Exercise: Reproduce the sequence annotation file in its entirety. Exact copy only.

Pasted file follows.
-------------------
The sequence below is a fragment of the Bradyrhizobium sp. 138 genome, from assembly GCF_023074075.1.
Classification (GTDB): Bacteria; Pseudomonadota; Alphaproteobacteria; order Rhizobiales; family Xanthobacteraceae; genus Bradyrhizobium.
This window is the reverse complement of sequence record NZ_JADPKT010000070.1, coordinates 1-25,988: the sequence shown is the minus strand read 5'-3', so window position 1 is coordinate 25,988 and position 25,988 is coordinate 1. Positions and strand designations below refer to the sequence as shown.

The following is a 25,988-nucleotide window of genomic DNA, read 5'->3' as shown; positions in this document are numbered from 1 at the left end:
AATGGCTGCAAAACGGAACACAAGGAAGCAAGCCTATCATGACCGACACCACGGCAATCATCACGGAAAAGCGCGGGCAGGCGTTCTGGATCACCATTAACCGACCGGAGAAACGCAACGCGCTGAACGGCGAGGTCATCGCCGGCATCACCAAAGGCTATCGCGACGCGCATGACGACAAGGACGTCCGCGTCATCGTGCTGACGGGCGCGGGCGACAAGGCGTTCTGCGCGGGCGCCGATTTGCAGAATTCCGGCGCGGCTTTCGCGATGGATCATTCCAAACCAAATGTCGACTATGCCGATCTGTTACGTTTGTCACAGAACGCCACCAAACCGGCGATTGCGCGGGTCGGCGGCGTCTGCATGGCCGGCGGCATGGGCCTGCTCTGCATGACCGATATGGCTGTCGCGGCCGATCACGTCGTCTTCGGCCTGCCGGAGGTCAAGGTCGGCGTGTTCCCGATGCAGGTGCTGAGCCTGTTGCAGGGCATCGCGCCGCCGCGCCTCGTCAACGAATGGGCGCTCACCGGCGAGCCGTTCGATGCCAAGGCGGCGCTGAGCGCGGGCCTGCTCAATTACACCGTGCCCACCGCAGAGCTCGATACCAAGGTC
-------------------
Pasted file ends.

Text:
The sequence below is a fragment of the Bradyrhizobium sp. 138 genome, from assembly GCF_023074075.1.
Classification (GTDB): Bacteria; Pseudomonadota; Alphaproteobacteria; order Rhizobiales; family Xanthobacteraceae; genus Bradyrhizobium.
This window is the reverse complement of sequence record NZ_JADPKT010000070.1, coordinates 1-25,988: the sequence shown is the minus strand read 5'-3', so window position 1 is coordinate 25,988 and position 25,988 is coordinate 1. Positions and strand designations below refer to the sequence as shown.

The following is a 25,988-nucleotide window of genomic DNA, read 5'->3' as shown; positions in this document are numbered from 1 at the left end:
AATGGCTGCAAAACGGAACACAAGGAAGCAAGCCTATCATGACCGACACCACGGCAATCATCACGGAAAAGCGCGGGCAGGCGTTCTGGATCACCATTAACCGACCGGAGAAACGCAACGCGCTGAACGGCGAGGTCATCGCCGGCATCACCAAAGGCTATCGCGACGCGCATGACGACAAGGACGTCCGCGTCATCGTGCTGACGGGCGCGGGCGACAAGGCGTTCTGCGCGGGCGCCGATTTGCAGAATTCCGGCGCGGCTTTCGCGATGGATCATTCCAAACCAAATGTCGACTATGCCGATCTGTTACGTTTGTCACAGAACGCCACCAAACCGGCGATTGCGCGGGTCGGCGGCGTCTGCATGGCCGGCGGCATGGGCCTGCTCTGCATGACCGATATGGCTGTCGCGGCCGATCACGTCGTCTTCGGCCTGCCGGAGGTCAAGGTCGGCGTGTTCCCGATGCAGGTGCTGAGCCTGTTGCAGGGCATCGCGCCGCCGCGCCTCGTCAACGAATGGGCGCTCACCGGCGAGCCGTTCGATGCCAAGGCGGCGCTGAGCGCGGGCCTGCTCAATTACACCGTGCCCACCGCAGAGCTCGATACCAAGGTC